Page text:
Respiratory therapy medical malpractice in Texas

Respiratory therapists are healthcare providers who focus on cardiopulmonary diseases or disorders. They care for patients in hospital, physician office, and home settings, spanning age ranges from newborns through geriatrics.

Under Texas law, the Texas Medical Board holds the authority for issuing respiratory therapy permits and regulating the practice of respiratory therapists.

The scope of respiratory care is broad. Rule 186.2 defines it as, “The treatment, management, control, diagnostic evaluation, and care of inpatients or outpatients who have deficiencies and abnormalities associated with the cardiorespiratory system . . . .”

For hospitalized patients, respiratory therapists are routinely involved with patients who are intubated. Intubation refers to the process of securing the patient’s airway with an endotracheal tube. Patients are frequently intubated before a surgical procedure. When the endotracheal tube is connected to a ventilator, the ventilator measures respiratory parameters and controls breathing ventilation for the patient.

Pulmonary and respiratory medicine are complex. For intubated patients, respiratory therapists have an important role in measuring and documenting in the patient’s medical record ventilatory volumes, pressures, and flows. They also have a role in assessing a patient’s hemodynamic and respiratory status and documenting it in the medical record.

Many hospitals use electronic medical record systems that do not automatically record ventilator data and settings in patient medical records. When respiratory therapists fail to transfer this information to the patient’s medical record, along with adequate documentation of their assessments and findings, it deprives physicians of important information necessary to make medical judgments about a patient’s respiratory status.

This information is essential when it’s time to decide when it’s appropriate to extubate, or remove the breathing tube from a patient, to restore spontaneous ventilation or normal breathing. Most airway experts agree that the timing of extubation is critical, because removing the breathing tube is perhaps the most dangerous time of the intubation process.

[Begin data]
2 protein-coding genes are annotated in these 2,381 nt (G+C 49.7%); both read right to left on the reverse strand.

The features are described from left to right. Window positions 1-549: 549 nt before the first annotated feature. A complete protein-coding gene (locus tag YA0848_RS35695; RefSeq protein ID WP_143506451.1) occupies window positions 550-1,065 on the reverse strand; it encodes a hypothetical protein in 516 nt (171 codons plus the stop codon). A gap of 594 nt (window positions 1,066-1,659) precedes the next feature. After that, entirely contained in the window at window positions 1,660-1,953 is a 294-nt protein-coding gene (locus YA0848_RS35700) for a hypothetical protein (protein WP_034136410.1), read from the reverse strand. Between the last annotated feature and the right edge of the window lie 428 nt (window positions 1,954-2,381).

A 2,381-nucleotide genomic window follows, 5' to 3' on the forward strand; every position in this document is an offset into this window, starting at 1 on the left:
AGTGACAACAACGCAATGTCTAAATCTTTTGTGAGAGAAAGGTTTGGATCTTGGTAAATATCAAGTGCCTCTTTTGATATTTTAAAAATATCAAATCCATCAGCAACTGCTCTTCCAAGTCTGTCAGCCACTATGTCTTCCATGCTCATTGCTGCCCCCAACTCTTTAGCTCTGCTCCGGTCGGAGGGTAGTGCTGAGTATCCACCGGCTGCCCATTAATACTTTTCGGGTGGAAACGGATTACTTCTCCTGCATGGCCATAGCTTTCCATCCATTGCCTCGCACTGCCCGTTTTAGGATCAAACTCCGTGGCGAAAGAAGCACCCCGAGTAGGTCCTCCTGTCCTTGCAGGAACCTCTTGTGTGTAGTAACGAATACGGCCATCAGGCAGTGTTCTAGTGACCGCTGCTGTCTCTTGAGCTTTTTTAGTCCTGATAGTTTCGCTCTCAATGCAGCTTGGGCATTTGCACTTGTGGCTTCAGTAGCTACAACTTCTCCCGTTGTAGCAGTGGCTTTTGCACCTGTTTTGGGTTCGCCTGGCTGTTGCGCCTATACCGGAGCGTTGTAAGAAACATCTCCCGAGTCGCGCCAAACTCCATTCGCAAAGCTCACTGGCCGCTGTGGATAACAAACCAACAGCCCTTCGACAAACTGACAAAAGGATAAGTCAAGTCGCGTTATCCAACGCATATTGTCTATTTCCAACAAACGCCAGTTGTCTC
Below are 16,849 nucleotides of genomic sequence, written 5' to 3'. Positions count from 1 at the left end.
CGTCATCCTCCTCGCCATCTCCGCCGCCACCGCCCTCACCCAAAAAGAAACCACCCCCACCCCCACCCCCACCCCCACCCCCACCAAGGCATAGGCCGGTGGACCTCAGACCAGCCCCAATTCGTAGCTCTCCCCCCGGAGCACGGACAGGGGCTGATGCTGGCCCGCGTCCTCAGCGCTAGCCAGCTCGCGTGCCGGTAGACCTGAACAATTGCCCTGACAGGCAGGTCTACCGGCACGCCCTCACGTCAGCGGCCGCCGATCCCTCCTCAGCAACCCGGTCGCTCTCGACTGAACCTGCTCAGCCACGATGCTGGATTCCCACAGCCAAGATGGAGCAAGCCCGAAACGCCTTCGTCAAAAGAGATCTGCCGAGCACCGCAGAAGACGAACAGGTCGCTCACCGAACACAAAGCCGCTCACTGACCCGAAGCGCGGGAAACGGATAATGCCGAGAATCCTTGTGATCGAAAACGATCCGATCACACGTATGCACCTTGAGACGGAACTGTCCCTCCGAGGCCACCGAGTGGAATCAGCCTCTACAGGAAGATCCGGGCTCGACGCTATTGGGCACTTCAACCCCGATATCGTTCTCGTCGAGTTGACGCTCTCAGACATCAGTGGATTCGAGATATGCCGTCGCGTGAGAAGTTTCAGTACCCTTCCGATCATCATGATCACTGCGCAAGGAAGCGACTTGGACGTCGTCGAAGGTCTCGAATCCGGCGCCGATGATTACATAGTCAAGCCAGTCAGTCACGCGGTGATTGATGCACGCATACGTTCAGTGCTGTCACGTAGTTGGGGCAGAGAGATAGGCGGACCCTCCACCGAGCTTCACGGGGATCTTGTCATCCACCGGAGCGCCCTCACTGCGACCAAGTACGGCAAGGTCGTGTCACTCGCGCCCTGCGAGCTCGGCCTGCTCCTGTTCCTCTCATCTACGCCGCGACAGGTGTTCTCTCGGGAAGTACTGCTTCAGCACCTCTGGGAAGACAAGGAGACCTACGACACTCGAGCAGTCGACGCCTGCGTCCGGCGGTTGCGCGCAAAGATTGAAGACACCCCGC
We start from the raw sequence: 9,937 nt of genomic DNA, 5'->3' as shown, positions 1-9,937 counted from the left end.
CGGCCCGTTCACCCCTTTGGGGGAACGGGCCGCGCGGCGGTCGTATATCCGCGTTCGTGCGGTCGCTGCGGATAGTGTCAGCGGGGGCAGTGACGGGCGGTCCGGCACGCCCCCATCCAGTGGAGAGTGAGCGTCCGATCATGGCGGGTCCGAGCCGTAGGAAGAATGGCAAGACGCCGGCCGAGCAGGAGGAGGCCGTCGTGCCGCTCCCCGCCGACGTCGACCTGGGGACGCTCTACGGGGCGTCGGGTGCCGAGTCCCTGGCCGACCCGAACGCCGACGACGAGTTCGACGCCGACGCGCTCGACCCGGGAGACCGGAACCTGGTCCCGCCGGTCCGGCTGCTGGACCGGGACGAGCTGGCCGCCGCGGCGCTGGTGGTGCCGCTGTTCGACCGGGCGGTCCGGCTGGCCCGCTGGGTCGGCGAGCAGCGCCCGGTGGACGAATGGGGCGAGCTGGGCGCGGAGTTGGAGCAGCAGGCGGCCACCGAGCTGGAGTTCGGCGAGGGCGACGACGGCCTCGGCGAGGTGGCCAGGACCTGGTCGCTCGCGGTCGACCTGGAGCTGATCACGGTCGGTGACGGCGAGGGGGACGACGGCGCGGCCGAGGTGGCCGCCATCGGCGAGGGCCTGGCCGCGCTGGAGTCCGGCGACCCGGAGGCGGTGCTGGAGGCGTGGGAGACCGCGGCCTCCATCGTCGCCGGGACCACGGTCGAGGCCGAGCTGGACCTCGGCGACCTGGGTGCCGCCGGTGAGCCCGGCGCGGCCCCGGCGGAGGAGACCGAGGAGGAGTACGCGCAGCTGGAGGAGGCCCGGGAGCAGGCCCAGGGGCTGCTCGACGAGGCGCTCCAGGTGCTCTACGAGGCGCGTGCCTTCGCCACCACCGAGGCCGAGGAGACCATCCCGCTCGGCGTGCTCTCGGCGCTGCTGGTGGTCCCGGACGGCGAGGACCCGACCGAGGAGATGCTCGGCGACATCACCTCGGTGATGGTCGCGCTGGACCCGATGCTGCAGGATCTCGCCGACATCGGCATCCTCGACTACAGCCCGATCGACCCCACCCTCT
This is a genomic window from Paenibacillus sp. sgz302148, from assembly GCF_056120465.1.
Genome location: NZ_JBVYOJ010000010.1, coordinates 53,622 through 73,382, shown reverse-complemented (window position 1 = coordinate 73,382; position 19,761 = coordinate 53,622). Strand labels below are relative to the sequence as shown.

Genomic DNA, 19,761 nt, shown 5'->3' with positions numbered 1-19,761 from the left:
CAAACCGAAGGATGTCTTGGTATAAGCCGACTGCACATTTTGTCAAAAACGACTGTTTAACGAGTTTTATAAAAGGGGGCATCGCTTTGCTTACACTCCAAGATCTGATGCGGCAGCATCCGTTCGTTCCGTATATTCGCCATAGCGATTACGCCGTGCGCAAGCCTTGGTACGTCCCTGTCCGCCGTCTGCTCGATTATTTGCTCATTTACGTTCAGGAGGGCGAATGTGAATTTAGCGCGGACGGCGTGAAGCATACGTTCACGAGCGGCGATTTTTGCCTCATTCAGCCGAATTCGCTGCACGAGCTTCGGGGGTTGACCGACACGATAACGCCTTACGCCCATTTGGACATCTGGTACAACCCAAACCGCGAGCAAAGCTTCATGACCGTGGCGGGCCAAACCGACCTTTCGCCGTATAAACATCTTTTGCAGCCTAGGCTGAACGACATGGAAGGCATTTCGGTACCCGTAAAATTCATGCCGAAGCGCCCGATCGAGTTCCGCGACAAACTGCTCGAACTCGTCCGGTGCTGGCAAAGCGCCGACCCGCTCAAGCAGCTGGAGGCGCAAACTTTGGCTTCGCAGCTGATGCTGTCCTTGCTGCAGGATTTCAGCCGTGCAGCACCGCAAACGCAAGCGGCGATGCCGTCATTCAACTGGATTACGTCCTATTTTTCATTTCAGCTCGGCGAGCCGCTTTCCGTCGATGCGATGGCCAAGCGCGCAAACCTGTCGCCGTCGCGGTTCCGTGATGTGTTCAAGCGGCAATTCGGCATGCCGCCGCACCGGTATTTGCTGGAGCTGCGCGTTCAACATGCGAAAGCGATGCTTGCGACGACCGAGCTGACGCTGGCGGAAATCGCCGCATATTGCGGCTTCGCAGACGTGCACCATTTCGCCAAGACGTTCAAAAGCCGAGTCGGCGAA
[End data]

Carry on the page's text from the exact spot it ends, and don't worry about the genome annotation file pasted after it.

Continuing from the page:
If the patient is prematurely extubated and doesn’t quickly begin breathing on his or her own, emergency respiratory interventions are needed to prevent a permanent brain injury—and respiratory therapists are often the people charged with physically performing extubation.

Although Texas Administrative Code Rule 186.14 requires respiratory therapists to practice under the direction of a qualified medical director or physician, respiratory therapists also must comply with independent duties imposed by the standard of care.

The standard of care requires respiratory therapists to perform independent assessment of their patients and to advocate for appropriate medical care. In the context of extubation, this means a respiratory therapist is required to speak up and advocate against an order when his or her independent assessment suggests that the patient isn’t ready to have a breathing tube removed.

As a former hospital administrator, I know that advocacy doesn’t mean hostility. Good doctors listen to and appreciate patient advocacy by respiratory therapists, nurses, and other healthcare providers. If you’ve been seriously injured because of poor respiratory care in Texas, then contact a top-rated experienced Texas medical malpractice lawyer about your case.

Robert Painter
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Robert Painter

Robert Painter is an award-winning medical malpractice attorney at Painter Law Firm Medical Malpractice Attorneys in Houston, Texas. He is a former hospital administrator who represents patients and family members in medical negligence and wrongful death lawsuits all over Texas. Contact him for a free consultation and strategy session by calling 281-580-8800 or emailing him right now.